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Human trafficking in Tanzania not serious matter, govt says

19th April 2012
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Home Affairs Deputy Minister Ambassador Khamis Kagasheki

The government has said human trafficking in the country isn’t so serious compared to other countries in the world. Responding to a basic question by Faida Mohamed Bakari, who said there was currently human trafficking in the country, which was against human rights, Home Affairs Deputy Minister Ambassador Khamis Kagasheki said it wasn’t a serious issue.

The MP wanted to know how Tanzania was dealing with such an illegal trade.

“Tanzania is part of the global world and because of globalisatiion and communication, Tanzania can not be left in this matter,” said Kagasheki.

He said in 2008 the parliament passed the Ant-trafficking in Persons Act, 2008, which prohibits human trafficking in the country.

“This law puts in place investigation and court procedures regarding human trafficking but also procedures to rescue and help people trapped in the trade,” he noted.

Eight cases of human trafficking were reported in courts of law between 2007 and last year of which 48 people including 14 Somali nationals, one Kenyan and 33 Tanzanians were affected by the trade.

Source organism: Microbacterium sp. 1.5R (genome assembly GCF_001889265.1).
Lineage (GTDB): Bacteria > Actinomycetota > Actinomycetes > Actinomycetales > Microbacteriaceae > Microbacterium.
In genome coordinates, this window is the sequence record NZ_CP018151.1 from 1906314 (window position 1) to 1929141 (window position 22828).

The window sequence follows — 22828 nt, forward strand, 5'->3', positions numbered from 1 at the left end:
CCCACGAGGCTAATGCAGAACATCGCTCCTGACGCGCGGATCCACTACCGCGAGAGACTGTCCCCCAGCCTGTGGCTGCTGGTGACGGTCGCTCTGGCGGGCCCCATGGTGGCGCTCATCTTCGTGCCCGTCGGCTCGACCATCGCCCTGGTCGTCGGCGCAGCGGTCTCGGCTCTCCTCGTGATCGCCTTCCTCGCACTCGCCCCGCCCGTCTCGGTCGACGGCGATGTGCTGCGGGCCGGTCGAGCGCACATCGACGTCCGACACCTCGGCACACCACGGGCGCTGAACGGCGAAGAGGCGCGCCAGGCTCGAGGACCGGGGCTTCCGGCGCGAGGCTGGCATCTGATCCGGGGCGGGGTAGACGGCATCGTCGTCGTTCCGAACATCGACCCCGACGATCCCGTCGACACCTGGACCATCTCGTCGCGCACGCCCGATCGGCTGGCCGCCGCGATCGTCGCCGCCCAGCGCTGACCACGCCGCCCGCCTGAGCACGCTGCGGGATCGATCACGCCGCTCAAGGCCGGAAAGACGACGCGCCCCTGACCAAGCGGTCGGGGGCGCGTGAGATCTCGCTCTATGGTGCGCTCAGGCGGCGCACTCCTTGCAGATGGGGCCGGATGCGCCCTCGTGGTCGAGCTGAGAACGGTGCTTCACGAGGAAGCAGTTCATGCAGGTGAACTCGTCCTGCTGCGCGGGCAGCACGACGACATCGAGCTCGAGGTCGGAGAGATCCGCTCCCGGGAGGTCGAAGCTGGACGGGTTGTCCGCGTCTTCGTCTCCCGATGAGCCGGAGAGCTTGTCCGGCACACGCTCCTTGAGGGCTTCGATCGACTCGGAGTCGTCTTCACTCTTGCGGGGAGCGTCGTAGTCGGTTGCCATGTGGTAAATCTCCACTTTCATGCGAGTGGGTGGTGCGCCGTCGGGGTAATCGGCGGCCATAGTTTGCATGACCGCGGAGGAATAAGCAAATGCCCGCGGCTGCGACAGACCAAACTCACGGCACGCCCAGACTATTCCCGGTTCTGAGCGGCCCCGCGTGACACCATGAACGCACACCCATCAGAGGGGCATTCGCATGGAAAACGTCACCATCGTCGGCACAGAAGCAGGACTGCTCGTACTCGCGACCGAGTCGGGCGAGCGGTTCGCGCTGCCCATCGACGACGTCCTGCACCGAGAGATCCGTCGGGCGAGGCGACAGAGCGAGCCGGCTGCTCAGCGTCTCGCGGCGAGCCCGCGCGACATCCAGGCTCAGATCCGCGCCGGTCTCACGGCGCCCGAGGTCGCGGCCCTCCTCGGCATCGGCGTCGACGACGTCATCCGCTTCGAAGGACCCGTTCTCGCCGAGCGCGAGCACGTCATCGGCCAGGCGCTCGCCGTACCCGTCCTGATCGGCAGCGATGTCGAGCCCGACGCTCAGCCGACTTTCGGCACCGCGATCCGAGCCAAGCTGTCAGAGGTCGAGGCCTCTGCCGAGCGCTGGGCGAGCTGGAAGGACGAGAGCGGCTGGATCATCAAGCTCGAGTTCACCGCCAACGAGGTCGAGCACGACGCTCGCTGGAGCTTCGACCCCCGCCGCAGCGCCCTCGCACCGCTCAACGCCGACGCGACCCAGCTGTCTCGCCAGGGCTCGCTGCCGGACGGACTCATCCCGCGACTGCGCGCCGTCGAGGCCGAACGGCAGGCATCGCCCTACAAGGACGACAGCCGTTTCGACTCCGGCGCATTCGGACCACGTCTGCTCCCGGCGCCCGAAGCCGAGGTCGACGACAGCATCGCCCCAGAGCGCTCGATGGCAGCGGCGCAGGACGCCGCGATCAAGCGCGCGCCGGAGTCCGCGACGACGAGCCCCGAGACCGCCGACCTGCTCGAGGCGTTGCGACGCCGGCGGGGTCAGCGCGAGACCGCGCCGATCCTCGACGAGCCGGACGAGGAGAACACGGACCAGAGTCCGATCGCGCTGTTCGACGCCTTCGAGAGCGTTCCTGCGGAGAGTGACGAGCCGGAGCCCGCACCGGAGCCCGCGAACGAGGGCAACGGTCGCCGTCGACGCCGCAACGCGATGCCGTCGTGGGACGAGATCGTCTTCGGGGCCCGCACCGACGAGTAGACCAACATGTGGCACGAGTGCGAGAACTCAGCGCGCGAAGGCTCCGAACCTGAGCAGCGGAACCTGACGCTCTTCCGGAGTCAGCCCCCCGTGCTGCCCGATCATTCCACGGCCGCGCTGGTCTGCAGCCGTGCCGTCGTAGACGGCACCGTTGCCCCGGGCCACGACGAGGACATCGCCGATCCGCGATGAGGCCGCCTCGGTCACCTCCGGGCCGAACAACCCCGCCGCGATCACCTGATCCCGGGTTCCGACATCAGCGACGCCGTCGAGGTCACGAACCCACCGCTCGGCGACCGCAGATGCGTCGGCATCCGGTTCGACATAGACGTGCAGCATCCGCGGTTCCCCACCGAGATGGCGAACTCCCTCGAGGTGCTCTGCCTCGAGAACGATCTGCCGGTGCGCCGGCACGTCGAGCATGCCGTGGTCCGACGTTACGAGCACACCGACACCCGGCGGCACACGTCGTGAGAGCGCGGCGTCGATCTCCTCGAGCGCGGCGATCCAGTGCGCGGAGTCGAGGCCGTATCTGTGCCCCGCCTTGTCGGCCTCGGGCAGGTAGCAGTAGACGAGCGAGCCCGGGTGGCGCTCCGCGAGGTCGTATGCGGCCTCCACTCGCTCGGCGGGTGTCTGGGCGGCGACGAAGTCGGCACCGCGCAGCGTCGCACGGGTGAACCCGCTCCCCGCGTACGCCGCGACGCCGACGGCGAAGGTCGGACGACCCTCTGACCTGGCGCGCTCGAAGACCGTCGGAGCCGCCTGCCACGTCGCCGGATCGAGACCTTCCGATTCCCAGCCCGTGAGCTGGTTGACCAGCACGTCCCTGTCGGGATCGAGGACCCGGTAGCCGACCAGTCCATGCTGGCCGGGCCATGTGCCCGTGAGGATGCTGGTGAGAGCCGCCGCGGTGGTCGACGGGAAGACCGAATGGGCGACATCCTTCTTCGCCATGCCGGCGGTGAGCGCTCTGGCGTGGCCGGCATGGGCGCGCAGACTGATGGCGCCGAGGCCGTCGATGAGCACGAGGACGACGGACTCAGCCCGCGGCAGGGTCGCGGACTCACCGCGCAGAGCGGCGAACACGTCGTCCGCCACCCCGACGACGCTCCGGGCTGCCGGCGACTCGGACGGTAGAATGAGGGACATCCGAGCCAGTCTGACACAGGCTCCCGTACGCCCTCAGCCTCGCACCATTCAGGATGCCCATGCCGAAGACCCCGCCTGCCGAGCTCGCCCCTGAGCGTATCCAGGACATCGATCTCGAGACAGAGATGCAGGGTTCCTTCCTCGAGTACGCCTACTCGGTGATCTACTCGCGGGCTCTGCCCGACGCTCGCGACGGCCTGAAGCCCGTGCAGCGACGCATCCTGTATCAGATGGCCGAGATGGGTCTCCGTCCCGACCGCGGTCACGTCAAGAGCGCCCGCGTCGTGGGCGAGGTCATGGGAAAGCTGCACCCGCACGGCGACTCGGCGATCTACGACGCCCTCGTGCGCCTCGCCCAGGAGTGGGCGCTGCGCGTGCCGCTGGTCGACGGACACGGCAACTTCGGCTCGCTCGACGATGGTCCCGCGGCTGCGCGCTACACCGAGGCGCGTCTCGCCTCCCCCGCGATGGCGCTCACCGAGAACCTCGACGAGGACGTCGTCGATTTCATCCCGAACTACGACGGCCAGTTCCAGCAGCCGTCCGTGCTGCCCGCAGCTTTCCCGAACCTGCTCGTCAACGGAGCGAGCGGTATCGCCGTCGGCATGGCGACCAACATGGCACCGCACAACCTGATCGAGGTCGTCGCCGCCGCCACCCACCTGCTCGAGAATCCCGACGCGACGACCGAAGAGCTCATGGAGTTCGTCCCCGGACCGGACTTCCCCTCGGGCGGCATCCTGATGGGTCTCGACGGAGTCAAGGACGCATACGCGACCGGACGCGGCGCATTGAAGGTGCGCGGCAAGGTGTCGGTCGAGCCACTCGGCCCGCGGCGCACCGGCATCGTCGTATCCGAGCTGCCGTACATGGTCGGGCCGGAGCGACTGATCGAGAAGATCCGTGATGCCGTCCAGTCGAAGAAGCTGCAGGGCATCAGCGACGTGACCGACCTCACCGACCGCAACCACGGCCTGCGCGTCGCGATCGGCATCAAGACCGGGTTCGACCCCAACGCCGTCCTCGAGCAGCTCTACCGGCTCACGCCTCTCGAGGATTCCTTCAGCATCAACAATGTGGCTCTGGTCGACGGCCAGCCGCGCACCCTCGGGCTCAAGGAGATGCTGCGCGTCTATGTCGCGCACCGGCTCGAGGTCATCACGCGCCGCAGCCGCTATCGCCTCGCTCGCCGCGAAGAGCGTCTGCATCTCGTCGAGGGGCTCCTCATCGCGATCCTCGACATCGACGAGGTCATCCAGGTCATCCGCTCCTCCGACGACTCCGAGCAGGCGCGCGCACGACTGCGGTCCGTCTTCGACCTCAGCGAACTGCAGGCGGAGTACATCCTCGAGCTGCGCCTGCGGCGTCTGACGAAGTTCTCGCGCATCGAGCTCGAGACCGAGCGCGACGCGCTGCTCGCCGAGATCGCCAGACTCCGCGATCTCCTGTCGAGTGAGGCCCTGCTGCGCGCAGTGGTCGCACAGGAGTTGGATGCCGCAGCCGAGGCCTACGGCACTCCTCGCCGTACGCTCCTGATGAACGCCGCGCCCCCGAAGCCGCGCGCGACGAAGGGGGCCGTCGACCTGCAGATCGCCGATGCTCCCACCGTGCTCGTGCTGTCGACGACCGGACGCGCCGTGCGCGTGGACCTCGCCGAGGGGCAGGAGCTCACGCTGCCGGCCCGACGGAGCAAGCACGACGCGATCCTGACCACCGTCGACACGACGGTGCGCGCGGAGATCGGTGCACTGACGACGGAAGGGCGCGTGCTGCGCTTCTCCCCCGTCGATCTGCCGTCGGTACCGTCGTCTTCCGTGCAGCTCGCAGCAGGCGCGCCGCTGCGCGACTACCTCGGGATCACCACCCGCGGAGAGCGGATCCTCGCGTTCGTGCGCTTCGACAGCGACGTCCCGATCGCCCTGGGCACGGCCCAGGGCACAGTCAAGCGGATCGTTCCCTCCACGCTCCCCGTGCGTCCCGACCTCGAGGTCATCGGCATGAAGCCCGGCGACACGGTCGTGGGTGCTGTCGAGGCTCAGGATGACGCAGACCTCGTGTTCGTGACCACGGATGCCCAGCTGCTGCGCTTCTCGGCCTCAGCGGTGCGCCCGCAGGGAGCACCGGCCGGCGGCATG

He said the victims were either imported or exported outside the country.

He told the House that 10 of the suspects were arrested and some had appeared before courts of law.

In another development, the deputy minister said the killing of people with albinism had decreased tremendously in the country due to the government’s effort to fight against the social evil.

“This indicates that the government’s strategies to contain the problem have worked,” he said calling for MPs and other stakeholders to educate people about superstitious beliefs, which aggravated albino killing.

“If people stop thinking that using albino’s body parts will make them rich, then this problem will be solved,” he said.

 

SOURCE: THE GUARDIAN
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